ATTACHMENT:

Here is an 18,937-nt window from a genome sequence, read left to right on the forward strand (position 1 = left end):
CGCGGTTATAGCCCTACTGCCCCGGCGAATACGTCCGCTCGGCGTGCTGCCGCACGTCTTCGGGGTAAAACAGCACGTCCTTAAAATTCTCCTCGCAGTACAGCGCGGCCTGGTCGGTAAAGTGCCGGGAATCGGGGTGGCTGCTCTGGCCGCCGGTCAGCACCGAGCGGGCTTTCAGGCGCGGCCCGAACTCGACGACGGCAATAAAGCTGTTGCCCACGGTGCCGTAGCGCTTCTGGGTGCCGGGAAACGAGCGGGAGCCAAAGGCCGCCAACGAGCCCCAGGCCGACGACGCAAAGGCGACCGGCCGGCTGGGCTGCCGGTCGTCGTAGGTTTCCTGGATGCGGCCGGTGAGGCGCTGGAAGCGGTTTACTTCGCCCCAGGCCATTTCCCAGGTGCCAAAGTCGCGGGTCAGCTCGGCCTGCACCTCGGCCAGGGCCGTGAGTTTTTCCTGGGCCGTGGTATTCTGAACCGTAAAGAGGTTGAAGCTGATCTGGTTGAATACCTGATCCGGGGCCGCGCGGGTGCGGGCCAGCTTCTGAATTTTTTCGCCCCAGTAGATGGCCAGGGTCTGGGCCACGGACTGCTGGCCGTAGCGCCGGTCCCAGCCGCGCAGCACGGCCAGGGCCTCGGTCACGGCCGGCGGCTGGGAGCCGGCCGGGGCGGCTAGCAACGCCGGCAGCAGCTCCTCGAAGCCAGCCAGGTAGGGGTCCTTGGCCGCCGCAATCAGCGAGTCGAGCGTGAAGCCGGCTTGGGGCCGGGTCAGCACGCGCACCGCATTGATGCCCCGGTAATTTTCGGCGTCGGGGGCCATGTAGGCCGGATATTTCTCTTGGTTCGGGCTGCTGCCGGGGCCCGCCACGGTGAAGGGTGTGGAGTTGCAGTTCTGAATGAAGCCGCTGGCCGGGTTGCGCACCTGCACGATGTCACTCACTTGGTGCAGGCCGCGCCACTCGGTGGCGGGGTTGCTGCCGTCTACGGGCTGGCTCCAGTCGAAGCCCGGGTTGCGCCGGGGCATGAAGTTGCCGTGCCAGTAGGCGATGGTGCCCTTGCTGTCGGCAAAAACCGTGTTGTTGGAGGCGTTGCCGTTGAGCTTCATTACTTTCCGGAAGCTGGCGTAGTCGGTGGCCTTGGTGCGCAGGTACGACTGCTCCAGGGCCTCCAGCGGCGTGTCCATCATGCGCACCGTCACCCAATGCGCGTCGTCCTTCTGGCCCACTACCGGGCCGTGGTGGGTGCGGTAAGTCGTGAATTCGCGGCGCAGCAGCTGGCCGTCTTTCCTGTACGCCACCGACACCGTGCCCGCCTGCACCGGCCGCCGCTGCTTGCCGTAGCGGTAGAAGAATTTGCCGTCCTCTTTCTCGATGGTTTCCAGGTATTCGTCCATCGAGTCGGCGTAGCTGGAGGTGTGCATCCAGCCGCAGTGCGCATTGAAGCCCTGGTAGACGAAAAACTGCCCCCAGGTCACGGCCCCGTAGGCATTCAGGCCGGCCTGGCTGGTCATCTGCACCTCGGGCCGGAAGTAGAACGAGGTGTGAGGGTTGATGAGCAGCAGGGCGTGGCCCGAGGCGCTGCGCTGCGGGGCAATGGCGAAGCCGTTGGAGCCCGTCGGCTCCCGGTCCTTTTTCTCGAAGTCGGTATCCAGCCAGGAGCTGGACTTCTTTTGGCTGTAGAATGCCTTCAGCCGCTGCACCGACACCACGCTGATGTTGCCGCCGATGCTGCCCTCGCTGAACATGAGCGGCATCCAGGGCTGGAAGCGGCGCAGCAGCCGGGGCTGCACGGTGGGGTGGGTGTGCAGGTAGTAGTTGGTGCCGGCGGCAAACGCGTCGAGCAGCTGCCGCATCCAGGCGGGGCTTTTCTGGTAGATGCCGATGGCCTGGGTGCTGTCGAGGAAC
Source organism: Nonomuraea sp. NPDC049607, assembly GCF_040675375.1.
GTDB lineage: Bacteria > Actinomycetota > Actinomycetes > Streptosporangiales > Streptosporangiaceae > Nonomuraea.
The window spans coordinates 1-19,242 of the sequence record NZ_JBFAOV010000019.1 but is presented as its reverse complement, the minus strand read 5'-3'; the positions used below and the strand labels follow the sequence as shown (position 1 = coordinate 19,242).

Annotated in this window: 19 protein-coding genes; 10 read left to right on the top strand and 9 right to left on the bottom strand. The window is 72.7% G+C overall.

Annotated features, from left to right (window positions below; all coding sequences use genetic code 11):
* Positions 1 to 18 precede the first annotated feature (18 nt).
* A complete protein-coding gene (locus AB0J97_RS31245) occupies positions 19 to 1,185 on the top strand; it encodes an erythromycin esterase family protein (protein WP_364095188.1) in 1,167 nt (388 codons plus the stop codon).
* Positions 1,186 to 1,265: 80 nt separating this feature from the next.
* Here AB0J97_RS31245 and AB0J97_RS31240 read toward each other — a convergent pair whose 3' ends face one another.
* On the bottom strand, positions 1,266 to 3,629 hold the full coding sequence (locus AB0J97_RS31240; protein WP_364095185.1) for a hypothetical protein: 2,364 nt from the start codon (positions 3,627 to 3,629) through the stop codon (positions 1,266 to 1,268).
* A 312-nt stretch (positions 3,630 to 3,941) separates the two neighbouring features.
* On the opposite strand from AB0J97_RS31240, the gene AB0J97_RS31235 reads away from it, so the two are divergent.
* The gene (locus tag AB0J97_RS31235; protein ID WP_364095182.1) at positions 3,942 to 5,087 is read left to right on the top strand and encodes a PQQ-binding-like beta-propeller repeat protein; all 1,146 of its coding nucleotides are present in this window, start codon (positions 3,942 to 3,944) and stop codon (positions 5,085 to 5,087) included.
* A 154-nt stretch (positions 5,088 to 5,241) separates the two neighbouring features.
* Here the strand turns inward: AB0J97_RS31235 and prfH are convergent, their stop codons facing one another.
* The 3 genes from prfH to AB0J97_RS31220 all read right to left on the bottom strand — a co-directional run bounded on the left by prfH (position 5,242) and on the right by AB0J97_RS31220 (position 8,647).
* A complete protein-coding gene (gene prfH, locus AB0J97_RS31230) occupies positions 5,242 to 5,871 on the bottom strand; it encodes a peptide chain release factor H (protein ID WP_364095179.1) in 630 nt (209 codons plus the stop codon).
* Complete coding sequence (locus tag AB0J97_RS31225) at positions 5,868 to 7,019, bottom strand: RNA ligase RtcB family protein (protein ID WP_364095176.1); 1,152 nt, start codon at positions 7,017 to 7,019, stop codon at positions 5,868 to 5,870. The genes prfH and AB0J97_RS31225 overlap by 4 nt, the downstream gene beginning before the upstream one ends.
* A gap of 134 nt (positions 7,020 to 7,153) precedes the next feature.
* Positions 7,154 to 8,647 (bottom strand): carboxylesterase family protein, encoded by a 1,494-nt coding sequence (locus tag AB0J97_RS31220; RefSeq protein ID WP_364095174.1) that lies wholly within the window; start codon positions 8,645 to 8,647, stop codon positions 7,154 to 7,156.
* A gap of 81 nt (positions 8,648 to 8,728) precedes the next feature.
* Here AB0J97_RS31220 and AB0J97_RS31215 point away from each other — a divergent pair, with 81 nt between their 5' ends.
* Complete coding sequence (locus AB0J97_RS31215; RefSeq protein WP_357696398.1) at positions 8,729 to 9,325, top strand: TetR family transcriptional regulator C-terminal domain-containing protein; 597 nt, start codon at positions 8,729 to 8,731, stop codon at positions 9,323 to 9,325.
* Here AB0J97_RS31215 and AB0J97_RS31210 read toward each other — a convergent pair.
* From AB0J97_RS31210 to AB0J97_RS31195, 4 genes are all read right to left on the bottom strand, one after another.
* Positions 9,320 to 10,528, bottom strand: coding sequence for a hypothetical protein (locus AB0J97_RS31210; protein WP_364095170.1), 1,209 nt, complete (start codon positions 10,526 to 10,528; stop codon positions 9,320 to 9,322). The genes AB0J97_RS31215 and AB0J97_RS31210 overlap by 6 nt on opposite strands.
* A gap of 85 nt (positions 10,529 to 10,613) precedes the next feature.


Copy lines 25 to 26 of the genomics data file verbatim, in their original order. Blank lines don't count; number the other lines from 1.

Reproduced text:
* Complete coding sequence (locus AB0J97_RS31215; RefSeq protein WP_357696398.1) at positions 8,729 to 9,325, top strand: TetR family transcriptional regulator C-terminal domain-containing protein; 597 nt, start codon at positions 8,729 to 8,731, stop codon at positions 9,323 to 9,325.
* Here AB0J97_RS31215 and AB0J97_RS31210 read toward each other — a convergent pair.